Rolled Enchiladas recipe came from a friend who does not remember who gave it to her. She said it is an enchilada recipe from the central part of Mexico, near Mexico City. I have to admit, the first time I tried it, I had to pull out an old translation book. No matter how good I thought my Spanish was, it just was not quite good enough.
This Rolled Enchiladas recipe, comments, and photos are courtesy of Cynthia Detterick-Pineda of Andrews, TX.
History: Where enchiladas come from is much debated. Some would say the Aztecs, some the Mayans, and still others think it was much more recent that these appeared on the menu. An 1949 article in American Food and Drink Magazine described enchiladas as a tourist food, not a true Mexican dish. The first written reference I found was in 1885, regarding a legal dispute against street vendors selling enchiladas.
Enchiladas were a typical ranch house food early on, replicating the Mexican kitchen’s custom of almost always having food on the stove. Even the cooks I know today have something on the stove at almost all hours, whether it is beans, chili, estofado (stew), or something else. A good Hispanic cook can always feed the hungry. There may be as many ways to prepare enchiladas as there are ideas about where they originated.
- 3 to 5 red chile peppers, dried*
- 1 pound of pork, chicken breast or other meat of your choice, cooked and shredded**
- 1 medium onion, diced
- 3 garlic cloves, minced and divided
- 1/4 teaspoon salt
- 5 medium-size tomatoes, skins removed***
- Pinch of oregano
- 2 cups corn oil
- 20 (6-inch) corn tortillas (learn how to make homemade corn tortillas)
- 1 cup of Crema Agria or sour cream
- 1 cup cheese (Cheddar, Monterey Jack, Manchero, or Queso Quesadilla), freshly grated
- 1 cup sour cream
- 2 tablespoons buttermilk
Remove stems and seeds of the red chilie peppers and put to soak in a large pot of water for several hours.
When the chilies are soft, blend them in a blender with 1 clove of garlic and enough water so that the mixture is only slightly thickened. It should cling to the end of a spoon.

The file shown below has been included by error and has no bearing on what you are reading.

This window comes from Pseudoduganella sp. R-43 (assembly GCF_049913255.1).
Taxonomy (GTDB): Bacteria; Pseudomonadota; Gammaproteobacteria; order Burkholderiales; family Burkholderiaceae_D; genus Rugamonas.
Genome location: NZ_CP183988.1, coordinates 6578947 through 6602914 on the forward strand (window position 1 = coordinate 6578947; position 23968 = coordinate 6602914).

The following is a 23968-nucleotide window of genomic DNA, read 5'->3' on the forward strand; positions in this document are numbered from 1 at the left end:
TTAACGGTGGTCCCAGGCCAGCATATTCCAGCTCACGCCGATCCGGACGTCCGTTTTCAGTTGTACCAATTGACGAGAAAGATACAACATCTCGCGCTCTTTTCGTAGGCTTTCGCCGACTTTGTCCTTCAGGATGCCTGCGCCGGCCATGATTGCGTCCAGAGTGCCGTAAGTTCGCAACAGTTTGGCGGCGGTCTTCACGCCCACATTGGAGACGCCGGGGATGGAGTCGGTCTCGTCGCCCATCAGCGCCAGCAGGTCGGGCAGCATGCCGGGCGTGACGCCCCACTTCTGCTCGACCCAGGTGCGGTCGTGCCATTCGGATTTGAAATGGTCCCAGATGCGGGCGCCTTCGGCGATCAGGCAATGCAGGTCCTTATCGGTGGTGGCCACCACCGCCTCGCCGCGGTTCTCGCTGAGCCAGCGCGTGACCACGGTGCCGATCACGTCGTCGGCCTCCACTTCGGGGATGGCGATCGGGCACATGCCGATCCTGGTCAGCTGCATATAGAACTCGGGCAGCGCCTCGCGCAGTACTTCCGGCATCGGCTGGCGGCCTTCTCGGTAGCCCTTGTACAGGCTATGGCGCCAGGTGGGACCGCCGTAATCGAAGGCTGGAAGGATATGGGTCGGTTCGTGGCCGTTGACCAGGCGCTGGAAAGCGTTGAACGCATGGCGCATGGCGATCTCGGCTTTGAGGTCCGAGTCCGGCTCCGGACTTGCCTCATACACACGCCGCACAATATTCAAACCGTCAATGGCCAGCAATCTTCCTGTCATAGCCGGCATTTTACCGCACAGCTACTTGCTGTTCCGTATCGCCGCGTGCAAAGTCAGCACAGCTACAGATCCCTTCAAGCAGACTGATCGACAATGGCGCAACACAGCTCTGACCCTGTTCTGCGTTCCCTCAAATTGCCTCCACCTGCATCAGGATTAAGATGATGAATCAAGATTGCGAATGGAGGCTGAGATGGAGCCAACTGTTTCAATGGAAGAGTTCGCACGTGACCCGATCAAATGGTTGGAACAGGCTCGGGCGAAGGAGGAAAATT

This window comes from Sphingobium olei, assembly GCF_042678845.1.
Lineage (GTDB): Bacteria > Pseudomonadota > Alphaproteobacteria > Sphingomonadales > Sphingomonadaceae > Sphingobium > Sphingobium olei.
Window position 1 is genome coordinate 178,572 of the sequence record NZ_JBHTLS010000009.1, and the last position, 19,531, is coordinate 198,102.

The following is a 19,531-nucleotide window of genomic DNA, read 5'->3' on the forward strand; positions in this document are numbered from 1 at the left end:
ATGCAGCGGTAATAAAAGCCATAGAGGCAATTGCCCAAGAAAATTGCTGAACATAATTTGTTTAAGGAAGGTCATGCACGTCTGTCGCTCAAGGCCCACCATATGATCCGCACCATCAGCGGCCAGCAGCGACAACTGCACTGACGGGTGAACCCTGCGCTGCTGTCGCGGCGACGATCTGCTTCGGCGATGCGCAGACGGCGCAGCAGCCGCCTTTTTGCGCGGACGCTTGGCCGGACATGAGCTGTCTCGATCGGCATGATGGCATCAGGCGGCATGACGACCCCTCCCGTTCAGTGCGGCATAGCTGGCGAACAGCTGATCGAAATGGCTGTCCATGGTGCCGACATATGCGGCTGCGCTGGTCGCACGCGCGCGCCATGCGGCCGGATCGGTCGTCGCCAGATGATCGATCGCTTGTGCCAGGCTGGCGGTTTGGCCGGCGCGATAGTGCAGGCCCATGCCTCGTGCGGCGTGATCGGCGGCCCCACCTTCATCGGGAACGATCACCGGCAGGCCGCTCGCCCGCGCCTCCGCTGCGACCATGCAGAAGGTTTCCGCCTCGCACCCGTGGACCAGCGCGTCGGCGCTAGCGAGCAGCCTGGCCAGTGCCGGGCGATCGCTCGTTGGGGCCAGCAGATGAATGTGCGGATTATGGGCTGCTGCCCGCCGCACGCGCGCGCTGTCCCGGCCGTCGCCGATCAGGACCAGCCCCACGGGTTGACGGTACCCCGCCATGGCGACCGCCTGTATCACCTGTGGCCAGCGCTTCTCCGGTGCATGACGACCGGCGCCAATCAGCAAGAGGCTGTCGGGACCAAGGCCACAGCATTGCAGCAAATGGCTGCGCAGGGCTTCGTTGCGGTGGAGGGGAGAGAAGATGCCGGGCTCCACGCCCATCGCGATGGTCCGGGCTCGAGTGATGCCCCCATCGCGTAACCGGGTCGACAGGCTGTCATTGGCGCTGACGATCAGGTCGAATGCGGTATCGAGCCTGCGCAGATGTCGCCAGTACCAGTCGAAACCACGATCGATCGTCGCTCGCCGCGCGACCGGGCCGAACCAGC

In a large pot, cook the meat with the onion, 1 clove garlic, and salt (making sure it is cooked through until tender). Remove from heat and let the meat cool. When cool, pull meat apart into small pieces (shred); set aside.
In a large saucepan over medium heat, cook the skinned tomatoes approximately 10 to 15 minutes until softened; remove from heat and let cool. Chop the tomatoes with the remaining garlic, oregano, and salt; set aside. NOTE: Mini food processors or choppers work well for this.
Preheat oven to 350 degrees F.
To assemble the enchiladas:
To soften a corn tortilla, grab it with tongs, place it in hot corn oil in a skillet, turn almost immediately and then hold up to drain (you want to soften the tortilla not cook it). You can also heat them on a Comal or in the microwave if the oil part is a problem for you. To Microwave, place no more than 4 tortillas in at a time, arranged in a circular pattern with the edges barely overlapping. Heat for 20 seconds, turn them over and heat for 10 more seconds.
A Mexican Comal is a flat cast iron cooking plate that goes over the fire and is used mainly for making tortillas, but also for roasting chile peppers and other vegetables. It is much like a griddle. A large cast-iron frying pan can be used instead. Do not overlap, on a medium-hot cast-iron griddle or in a heavy frying pan over medium-high heat. Turn frequently until soft and hot (about 30 seconds on each side).
Dip the softened tortilla in the pureed red chile sauce until well coated; hold up to let drain and then place on a large oblong dish.
Place some of the shredded meat slightly to one side of the tortilla and roll it up tightly into a cylinder with the seam on the bottom, and position against the bottom edge of the baking dish.
Once you have assemble all the tortillas in the baking dish, cover the top with the prepared tomato mixture, Crema Agria (or sour cream), and cheese of your choice.
Put the casserole in the oven for approximately 10 minutes or until the cheese melts; remove from oven. Add garnishments that you desire.
You are now ready to serve the enchiladas. Enjoy!
Makes 20 enchiladas.
Crema Agria is a Mexico’s version of sour cream. It can be found in some supermarkets in the dairy section, but if you cannot find it and do not want to simply substitute American sour cream, you can make it easily at home.
In a small saucepan over low heat, heat sour cream just enough to warm through; remove from heat and allow to cool.
In a small jar, place the warm sour cream and the buttermilk; mix thoroughly with a whisk. Cover the jar loosely and let the mixture stand at room temperature for 12 to 24 hours or until the mixture is thick and tart.
* Dried red chile peppers can be found already dried in packaged in bags in the ethnic food section and/or produce section of most supermarkets.
** You can use leftover beef roast, baked or grilled chicken, or any other thoroughly cooked meat for this (if they have not been overly seasoned).
*** Learn How To Peel Fresh Tomatoes.
More Delicious Enchilada Recipes:
Chicken Enchiladas with Peppers and Fresh Tomato Sauce
Enchiladas with Green Sauce (Enchiladas con Salsa Verde)
Mike’s Bachelor-Style Enchiladas
Traditional New Mexican Red Stacked Enchiladas
Categories:Chicken Casseroles Chile Peppers Enchilada Recipes Food History Mexican Chicken Recipes Southwest Chicken Recipes